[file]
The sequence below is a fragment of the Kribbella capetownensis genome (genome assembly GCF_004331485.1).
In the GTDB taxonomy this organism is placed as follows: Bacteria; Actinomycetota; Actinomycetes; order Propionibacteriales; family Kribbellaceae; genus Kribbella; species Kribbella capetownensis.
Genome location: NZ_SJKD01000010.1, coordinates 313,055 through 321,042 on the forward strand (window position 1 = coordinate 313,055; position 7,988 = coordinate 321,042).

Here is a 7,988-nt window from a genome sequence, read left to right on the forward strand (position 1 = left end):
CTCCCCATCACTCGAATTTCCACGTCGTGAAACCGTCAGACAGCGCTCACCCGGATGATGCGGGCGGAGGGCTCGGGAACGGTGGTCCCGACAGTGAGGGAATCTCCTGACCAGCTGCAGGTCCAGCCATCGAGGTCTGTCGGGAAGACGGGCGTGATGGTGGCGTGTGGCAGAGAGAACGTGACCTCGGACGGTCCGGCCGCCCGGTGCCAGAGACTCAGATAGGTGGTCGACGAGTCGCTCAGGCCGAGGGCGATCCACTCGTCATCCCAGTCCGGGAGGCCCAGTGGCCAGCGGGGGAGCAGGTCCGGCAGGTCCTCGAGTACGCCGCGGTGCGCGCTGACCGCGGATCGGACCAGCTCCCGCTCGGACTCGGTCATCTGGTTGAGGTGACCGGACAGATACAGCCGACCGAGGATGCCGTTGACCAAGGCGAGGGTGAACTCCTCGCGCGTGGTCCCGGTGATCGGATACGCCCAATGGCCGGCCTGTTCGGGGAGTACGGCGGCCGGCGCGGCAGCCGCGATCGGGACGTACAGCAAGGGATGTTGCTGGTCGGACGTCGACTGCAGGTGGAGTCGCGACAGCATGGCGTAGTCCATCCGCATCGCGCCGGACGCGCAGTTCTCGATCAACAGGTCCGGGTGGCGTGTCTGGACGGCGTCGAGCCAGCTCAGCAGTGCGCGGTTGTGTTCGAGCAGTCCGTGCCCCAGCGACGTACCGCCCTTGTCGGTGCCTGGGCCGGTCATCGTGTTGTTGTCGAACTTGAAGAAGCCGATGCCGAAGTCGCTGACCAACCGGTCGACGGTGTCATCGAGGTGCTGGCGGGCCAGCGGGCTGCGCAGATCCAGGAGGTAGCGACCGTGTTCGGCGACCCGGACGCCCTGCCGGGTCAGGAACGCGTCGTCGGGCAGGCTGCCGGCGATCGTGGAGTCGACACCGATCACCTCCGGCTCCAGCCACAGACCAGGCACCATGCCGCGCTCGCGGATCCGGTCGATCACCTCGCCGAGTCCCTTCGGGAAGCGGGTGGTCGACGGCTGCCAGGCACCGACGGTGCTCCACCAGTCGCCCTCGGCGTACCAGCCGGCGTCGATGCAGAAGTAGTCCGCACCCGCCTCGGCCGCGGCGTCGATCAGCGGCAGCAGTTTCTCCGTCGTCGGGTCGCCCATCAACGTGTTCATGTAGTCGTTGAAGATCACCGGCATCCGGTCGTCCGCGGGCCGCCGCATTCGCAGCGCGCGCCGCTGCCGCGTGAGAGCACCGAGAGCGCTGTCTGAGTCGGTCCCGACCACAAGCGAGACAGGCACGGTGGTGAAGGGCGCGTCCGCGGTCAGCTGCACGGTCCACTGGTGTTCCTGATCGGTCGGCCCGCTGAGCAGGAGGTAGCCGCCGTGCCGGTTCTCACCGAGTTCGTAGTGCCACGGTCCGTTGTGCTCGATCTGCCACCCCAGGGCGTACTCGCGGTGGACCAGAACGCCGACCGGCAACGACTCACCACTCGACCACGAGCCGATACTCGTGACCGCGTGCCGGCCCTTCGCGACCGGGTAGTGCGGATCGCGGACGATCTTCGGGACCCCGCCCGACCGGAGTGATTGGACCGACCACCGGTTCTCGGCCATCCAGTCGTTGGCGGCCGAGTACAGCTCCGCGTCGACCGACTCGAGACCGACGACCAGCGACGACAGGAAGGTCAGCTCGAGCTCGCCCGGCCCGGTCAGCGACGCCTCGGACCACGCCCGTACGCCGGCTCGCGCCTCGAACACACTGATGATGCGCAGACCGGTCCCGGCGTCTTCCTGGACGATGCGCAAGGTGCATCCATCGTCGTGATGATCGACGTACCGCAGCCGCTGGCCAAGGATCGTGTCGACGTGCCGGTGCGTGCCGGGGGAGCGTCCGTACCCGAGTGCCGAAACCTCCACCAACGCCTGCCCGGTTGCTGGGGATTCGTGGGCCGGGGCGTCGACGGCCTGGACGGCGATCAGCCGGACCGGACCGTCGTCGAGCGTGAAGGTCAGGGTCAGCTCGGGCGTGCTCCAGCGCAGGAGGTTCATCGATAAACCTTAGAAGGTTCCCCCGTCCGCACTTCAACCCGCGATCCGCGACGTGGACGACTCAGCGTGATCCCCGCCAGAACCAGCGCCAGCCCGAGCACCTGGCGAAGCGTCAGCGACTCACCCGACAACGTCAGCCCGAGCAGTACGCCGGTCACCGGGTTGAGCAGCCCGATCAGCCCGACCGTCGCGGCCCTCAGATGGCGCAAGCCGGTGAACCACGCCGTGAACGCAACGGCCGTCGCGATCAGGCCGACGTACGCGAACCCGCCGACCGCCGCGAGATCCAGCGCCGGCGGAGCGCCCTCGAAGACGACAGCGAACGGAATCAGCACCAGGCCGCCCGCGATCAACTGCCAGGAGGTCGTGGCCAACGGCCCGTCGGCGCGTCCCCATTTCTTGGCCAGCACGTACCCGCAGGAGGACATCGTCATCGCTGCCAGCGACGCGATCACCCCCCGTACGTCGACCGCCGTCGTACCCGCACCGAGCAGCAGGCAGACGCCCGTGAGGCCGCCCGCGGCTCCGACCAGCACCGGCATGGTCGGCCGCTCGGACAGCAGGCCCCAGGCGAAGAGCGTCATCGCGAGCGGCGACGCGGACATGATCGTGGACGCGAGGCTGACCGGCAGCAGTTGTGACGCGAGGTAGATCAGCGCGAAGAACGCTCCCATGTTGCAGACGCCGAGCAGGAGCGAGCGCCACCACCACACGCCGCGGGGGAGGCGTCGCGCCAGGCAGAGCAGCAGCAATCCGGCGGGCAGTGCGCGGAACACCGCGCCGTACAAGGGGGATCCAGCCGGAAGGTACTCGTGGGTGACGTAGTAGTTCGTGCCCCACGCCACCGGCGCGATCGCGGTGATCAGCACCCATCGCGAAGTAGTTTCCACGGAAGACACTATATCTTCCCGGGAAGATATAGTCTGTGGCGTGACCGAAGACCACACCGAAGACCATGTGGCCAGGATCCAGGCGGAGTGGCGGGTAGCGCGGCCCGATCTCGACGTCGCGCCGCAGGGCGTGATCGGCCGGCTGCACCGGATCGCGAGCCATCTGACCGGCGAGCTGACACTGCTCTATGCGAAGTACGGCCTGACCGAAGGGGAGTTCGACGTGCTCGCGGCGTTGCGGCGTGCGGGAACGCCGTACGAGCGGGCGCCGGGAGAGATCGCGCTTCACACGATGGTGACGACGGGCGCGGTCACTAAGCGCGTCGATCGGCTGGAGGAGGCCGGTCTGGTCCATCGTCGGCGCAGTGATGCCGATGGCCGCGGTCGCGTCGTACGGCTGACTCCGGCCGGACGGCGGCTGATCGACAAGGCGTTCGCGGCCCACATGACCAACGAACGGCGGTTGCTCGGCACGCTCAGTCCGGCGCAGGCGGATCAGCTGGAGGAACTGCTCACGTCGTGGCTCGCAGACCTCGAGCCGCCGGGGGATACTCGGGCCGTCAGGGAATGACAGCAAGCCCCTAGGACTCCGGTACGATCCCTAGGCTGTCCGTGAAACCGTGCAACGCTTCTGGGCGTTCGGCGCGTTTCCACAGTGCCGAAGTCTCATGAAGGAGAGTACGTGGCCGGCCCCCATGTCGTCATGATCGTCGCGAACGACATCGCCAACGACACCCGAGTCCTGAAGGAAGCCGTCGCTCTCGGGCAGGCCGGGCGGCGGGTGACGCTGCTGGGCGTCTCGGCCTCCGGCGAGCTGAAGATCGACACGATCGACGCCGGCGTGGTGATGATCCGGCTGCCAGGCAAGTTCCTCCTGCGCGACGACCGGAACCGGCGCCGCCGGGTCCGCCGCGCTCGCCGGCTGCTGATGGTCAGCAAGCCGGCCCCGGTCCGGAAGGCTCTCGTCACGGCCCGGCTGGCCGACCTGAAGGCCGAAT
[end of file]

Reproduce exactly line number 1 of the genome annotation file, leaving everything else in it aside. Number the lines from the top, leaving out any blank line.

The sequence below is a fragment of the Kribbella capetownensis genome (genome assembly GCF_004331485.1).